Three mages (wordsmith, illuminator, and binder) who form a temporary threesome to do a casting; also, three mages cast into a permanent threesome by more experienced mages. Now, though sometimes considered a misnomer, also a working unit formed by any three people of the same light; but touches rarely have need to combine their powers, and it’s commonly assumed that visants cannot.
A postulated historical structure of three mage enneads, each maintaining a holding in a different region of Eiden Myr. The current holdings occupy what are believed to be the sites of the Triennead holdings. Why the Triennead fell, leaving only one holding (in the Head) for many nonneds of years, is still in dispute.
The pewter pendant worn by a mage, shaped as three arms curving from a solid center into a shared circle.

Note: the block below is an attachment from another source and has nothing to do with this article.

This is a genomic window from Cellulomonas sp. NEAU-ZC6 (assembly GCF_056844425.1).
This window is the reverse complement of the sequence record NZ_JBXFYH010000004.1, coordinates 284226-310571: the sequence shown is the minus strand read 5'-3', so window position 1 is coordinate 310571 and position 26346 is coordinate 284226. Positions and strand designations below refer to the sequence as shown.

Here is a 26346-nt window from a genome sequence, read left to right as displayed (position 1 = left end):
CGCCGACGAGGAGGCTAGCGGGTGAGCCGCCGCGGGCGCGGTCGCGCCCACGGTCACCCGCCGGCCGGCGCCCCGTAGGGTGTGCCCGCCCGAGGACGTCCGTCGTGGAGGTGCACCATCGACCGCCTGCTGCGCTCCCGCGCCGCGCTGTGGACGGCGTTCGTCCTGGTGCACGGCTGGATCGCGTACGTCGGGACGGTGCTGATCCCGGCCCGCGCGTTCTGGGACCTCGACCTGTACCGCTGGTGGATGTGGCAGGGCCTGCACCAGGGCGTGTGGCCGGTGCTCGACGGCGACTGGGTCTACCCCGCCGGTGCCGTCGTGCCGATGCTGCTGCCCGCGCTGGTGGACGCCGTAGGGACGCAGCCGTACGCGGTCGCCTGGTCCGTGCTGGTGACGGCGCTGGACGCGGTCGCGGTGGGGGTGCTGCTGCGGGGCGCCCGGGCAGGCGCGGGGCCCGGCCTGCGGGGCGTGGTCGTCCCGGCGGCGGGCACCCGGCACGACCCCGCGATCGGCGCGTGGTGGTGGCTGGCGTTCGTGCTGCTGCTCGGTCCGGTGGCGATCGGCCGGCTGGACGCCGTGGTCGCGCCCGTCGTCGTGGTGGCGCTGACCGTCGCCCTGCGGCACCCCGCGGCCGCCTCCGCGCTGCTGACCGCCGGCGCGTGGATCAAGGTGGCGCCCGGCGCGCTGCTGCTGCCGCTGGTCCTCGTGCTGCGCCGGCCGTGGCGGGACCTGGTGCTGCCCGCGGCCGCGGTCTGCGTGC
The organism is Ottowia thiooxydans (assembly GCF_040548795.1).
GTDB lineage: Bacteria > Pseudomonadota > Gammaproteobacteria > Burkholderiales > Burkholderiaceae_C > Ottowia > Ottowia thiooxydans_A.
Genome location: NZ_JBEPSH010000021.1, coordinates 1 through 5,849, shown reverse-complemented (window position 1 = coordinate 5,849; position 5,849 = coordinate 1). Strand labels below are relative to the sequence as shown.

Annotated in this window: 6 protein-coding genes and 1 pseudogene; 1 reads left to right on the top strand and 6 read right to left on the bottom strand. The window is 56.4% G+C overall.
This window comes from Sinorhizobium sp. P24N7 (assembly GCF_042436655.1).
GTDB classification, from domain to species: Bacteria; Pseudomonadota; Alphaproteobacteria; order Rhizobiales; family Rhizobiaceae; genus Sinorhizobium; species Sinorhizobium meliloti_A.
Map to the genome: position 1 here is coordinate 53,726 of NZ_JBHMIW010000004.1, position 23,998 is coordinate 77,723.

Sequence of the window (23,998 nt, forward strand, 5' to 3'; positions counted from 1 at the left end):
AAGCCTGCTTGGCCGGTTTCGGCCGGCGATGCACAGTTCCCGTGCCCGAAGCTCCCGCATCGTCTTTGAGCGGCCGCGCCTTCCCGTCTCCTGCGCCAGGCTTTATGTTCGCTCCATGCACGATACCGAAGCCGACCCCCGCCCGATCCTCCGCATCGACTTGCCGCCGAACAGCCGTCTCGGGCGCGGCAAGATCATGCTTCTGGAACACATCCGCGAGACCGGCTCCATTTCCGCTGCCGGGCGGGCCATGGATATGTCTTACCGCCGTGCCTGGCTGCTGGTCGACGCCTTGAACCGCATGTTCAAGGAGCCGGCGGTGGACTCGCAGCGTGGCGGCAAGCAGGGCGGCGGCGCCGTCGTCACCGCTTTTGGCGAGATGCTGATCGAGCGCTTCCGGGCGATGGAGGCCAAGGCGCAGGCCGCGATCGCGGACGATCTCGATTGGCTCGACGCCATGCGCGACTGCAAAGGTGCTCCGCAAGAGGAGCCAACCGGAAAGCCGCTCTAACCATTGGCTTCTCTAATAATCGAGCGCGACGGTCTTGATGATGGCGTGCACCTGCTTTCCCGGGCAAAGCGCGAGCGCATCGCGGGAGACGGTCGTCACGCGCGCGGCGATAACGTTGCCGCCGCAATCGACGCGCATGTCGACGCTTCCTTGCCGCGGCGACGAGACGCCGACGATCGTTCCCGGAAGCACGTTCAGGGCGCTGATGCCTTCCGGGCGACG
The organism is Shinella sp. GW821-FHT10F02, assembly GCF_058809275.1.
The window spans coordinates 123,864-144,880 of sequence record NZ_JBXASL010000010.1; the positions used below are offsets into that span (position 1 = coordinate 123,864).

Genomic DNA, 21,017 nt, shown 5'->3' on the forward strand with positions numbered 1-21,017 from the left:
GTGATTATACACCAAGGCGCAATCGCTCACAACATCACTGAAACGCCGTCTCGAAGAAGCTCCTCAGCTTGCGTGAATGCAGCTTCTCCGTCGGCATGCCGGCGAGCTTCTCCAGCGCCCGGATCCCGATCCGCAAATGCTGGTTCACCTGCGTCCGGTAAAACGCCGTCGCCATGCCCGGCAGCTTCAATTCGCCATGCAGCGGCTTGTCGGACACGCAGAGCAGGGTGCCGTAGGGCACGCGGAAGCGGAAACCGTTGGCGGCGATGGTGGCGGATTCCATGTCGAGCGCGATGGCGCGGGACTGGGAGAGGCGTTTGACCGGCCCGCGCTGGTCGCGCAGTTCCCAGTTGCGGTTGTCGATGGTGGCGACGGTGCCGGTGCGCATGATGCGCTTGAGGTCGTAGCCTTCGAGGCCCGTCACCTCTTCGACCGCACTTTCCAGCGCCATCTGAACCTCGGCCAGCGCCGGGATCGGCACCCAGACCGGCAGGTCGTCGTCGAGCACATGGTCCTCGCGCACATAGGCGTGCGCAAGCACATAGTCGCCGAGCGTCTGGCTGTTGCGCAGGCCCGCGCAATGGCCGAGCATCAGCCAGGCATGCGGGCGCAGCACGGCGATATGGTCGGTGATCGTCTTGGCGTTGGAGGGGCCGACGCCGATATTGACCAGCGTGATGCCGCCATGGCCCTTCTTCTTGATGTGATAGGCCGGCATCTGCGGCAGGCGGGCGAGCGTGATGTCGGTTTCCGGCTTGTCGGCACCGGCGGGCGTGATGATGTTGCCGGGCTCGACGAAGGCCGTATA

Ve Eiden
The autumnal equinox. Also the three-day celebration with the equinox as its middle day.
Ve Galandra
The vernal equinox. Also the three-day celebration with the equinox as its middle day.
The skin of a cow or calf used as a writing material. Like parchment, vellum is no longer produced in Eiden Myr and is no longer used in magecraft, but codices of bound vellum leaves still exist.
The poetic form used by wordsmiths in a casting. Most castings consist of one verse, sometimes with variations. A verse consists of any number of strophes (stanzas), although three and nine are the most common number; a strophe consists of any number of lines from one to nine. There are eighty-one verses in the core wordsmiths’ canon, and nine times that in the extended canon.
A seer; a savant; someone who shows a silver-blue light. Visants’ powers are not well known. Some are reputed to be able to read minds and foretell the future. Because they are shy and secretive, and many appear to be quite mad, they are widely misunderstood; because they wield a relatively new, mysterious, and possibly threatening power, they are sometimes feared.